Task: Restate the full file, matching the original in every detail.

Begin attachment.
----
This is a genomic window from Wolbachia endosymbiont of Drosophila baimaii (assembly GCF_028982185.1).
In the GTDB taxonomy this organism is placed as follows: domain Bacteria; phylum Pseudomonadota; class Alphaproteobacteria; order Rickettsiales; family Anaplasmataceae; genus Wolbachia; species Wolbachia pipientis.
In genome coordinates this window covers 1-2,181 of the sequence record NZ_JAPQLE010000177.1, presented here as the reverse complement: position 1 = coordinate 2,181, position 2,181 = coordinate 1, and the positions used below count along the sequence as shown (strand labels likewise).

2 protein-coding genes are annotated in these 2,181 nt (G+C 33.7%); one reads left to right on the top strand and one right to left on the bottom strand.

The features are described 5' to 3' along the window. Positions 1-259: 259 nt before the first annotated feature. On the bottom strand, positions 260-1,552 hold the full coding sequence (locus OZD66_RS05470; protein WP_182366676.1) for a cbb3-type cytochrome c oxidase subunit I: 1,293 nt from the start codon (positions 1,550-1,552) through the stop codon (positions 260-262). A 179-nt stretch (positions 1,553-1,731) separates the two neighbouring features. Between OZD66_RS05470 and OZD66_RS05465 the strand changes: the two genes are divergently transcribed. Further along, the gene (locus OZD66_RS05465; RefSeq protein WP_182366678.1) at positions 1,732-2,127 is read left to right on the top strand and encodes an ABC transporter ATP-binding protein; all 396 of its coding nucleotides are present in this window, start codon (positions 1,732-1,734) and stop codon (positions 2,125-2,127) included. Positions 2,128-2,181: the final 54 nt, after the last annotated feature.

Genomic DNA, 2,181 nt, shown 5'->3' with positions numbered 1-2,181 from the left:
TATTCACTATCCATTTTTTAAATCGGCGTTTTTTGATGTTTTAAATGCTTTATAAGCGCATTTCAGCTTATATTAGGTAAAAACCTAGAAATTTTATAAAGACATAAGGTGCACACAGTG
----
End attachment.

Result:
This is a genomic window from Wolbachia endosymbiont of Drosophila baimaii (assembly GCF_028982185.1).
In the GTDB taxonomy this organism is placed as follows: domain Bacteria; phylum Pseudomonadota; class Alphaproteobacteria; order Rickettsiales; family Anaplasmataceae; genus Wolbachia; species Wolbachia pipientis.
In genome coordinates this window covers 1-2,181 of the sequence record NZ_JAPQLE010000177.1, presented here as the reverse complement: position 1 = coordinate 2,181, position 2,181 = coordinate 1, and the positions used below count along the sequence as shown (strand labels likewise).

2 protein-coding genes are annotated in these 2,181 nt (G+C 33.7%); one reads left to right on the top strand and one right to left on the bottom strand.

The features are described 5' to 3' along the window. Positions 1-259: 259 nt before the first annotated feature. On the bottom strand, positions 260-1,552 hold the full coding sequence (locus OZD66_RS05470; protein WP_182366676.1) for a cbb3-type cytochrome c oxidase subunit I: 1,293 nt from the start codon (positions 1,550-1,552) through the stop codon (positions 260-262). A 179-nt stretch (positions 1,553-1,731) separates the two neighbouring features. Between OZD66_RS05470 and OZD66_RS05465 the strand changes: the two genes are divergently transcribed. Further along, the gene (locus OZD66_RS05465; RefSeq protein WP_182366678.1) at positions 1,732-2,127 is read left to right on the top strand and encodes an ABC transporter ATP-binding protein; all 396 of its coding nucleotides are present in this window, start codon (positions 1,732-1,734) and stop codon (positions 2,125-2,127) included. Positions 2,128-2,181: the final 54 nt, after the last annotated feature.

Genomic DNA, 2,181 nt, shown 5'->3' with positions numbered 1-2,181 from the left:
TATTCACTATCCATTTTTTAAATCGGCGTTTTTTGATGTTTTAAATGCTTTATAAGCGCATTTCAGCTTATATTAGGTAAAAACCTAGAAATTTTATAAAGACATAAGGTGCACACAGTG